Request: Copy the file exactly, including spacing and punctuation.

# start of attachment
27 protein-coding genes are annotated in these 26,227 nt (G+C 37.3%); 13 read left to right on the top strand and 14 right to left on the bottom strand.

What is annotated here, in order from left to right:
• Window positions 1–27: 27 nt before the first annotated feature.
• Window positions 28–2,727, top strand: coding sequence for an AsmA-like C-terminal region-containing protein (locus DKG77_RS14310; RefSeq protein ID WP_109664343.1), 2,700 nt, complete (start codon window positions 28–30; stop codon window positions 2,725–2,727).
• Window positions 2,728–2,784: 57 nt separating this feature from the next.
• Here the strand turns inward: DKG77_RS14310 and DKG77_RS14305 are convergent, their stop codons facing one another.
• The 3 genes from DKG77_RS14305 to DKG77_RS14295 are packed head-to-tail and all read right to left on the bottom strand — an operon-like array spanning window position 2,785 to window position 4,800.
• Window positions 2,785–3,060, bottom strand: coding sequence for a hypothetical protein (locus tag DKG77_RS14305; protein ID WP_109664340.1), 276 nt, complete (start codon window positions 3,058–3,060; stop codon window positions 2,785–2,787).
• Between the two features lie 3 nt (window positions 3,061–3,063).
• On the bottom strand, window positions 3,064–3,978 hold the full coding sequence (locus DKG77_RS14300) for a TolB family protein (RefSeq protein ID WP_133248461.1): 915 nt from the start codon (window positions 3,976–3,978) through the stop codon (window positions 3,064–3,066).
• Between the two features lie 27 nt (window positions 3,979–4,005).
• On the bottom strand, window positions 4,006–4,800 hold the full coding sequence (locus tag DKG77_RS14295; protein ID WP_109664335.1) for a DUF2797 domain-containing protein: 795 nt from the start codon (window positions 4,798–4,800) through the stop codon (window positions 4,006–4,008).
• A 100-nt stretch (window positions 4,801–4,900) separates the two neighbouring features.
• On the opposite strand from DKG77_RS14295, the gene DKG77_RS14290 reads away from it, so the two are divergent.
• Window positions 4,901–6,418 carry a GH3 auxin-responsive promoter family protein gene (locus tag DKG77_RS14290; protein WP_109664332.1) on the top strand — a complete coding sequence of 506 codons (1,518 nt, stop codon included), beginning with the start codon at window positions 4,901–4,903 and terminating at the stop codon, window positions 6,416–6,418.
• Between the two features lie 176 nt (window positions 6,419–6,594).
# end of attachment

27 protein-coding genes are annotated in these 26,227 nt (G+C 37.3%); 13 read left to right on the top strand and 14 right to left on the bottom strand.

What is annotated here, in order from left to right:
• Window positions 1–27: 27 nt before the first annotated feature.
• Window positions 28–2,727, top strand: coding sequence for an AsmA-like C-terminal region-containing protein (locus DKG77_RS14310; RefSeq protein ID WP_109664343.1), 2,700 nt, complete (start codon window positions 28–30; stop codon window positions 2,725–2,727).
• Window positions 2,728–2,784: 57 nt separating this feature from the next.
• Here the strand turns inward: DKG77_RS14310 and DKG77_RS14305 are convergent, their stop codons facing one another.
• The 3 genes from DKG77_RS14305 to DKG77_RS14295 are packed head-to-tail and all read right to left on the bottom strand — an operon-like array spanning window position 2,785 to window position 4,800.
• Window positions 2,785–3,060, bottom strand: coding sequence for a hypothetical protein (locus tag DKG77_RS14305; protein ID WP_109664340.1), 276 nt, complete (start codon window positions 3,058–3,060; stop codon window positions 2,785–2,787).
• Between the two features lie 3 nt (window positions 3,061–3,063).
• On the bottom strand, window positions 3,064–3,978 hold the full coding sequence (locus DKG77_RS14300) for a TolB family protein (RefSeq protein ID WP_133248461.1): 915 nt from the start codon (window positions 3,976–3,978) through the stop codon (window positions 3,064–3,066).
• Between the two features lie 27 nt (window positions 3,979–4,005).
• On the bottom strand, window positions 4,006–4,800 hold the full coding sequence (locus tag DKG77_RS14295; protein ID WP_109664335.1) for a DUF2797 domain-containing protein: 795 nt from the start codon (window positions 4,798–4,800) through the stop codon (window positions 4,006–4,008).
• A 100-nt stretch (window positions 4,801–4,900) separates the two neighbouring features.
• On the opposite strand from DKG77_RS14295, the gene DKG77_RS14290 reads away from it, so the two are divergent.
• Window positions 4,901–6,418 carry a GH3 auxin-responsive promoter family protein gene (locus tag DKG77_RS14290; protein WP_109664332.1) on the top strand — a complete coding sequence of 506 codons (1,518 nt, stop codon included), beginning with the start codon at window positions 4,901–4,903 and terminating at the stop codon, window positions 6,416–6,418.
• Between the two features lie 176 nt (window positions 6,419–6,594).